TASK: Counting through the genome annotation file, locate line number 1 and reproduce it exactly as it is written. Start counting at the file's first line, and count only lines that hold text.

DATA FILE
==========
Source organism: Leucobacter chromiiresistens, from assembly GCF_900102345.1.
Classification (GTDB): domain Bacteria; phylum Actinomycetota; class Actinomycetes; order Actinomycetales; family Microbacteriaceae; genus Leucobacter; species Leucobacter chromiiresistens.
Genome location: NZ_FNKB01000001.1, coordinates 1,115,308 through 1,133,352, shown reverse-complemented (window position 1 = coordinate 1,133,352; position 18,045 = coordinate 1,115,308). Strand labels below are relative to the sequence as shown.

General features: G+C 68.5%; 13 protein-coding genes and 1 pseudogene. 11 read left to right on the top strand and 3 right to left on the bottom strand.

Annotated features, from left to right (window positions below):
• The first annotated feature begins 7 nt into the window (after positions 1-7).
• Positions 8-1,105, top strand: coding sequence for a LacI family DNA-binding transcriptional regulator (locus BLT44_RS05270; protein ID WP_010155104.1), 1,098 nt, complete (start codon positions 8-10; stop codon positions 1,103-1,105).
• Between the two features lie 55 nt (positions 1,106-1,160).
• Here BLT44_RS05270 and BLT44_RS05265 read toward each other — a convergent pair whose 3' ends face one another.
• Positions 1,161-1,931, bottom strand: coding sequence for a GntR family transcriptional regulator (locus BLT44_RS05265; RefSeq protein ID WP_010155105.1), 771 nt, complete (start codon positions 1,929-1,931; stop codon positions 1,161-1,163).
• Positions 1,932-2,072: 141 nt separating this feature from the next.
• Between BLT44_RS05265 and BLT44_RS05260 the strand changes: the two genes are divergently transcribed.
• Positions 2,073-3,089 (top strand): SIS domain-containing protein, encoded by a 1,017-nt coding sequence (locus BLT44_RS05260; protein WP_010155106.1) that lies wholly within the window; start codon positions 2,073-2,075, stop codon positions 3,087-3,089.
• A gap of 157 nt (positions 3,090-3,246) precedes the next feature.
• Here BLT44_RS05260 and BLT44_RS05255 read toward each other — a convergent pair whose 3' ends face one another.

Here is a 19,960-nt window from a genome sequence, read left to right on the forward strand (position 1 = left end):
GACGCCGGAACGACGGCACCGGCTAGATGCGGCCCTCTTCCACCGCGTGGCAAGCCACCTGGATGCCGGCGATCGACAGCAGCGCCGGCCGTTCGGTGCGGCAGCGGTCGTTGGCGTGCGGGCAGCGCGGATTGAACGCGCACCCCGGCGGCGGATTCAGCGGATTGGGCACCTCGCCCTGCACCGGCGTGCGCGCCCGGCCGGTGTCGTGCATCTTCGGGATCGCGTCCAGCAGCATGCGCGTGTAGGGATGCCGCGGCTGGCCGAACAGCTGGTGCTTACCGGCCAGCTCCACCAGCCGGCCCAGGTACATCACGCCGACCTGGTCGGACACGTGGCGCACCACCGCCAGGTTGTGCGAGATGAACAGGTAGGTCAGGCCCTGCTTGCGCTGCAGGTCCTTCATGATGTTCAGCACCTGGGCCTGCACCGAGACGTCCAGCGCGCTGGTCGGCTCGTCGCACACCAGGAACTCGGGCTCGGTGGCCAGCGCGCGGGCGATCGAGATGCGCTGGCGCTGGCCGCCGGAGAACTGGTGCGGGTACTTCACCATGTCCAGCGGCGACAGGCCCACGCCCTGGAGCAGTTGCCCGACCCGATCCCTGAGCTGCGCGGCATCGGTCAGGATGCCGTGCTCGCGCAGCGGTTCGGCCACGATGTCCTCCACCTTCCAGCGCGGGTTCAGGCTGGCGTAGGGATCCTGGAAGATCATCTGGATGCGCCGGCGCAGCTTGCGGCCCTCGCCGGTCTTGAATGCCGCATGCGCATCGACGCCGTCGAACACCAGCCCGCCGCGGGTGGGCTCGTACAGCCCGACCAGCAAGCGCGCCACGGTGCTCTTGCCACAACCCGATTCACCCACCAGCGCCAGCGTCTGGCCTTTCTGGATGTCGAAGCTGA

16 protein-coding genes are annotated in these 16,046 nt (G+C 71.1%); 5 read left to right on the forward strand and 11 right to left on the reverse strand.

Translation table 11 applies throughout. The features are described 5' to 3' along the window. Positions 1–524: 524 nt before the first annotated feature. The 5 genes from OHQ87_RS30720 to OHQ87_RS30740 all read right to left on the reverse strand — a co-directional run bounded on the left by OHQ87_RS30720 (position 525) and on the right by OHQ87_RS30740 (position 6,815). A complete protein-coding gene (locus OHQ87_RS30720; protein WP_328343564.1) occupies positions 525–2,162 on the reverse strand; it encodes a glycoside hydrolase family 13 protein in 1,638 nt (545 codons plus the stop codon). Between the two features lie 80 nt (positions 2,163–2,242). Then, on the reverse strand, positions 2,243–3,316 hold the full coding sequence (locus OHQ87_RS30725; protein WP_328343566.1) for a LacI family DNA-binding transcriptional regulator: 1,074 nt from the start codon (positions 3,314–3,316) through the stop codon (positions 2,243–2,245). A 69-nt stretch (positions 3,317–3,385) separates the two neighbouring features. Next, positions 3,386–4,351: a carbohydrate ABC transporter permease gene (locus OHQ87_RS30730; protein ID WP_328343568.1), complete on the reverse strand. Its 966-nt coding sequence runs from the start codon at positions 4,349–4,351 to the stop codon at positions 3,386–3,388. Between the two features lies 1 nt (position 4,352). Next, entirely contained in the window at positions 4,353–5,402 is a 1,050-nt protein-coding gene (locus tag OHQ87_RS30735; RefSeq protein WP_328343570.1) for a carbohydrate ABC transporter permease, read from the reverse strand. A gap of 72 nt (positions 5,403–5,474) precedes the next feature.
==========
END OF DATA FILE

Source organism: Leucobacter chromiiresistens, from assembly GCF_900102345.1.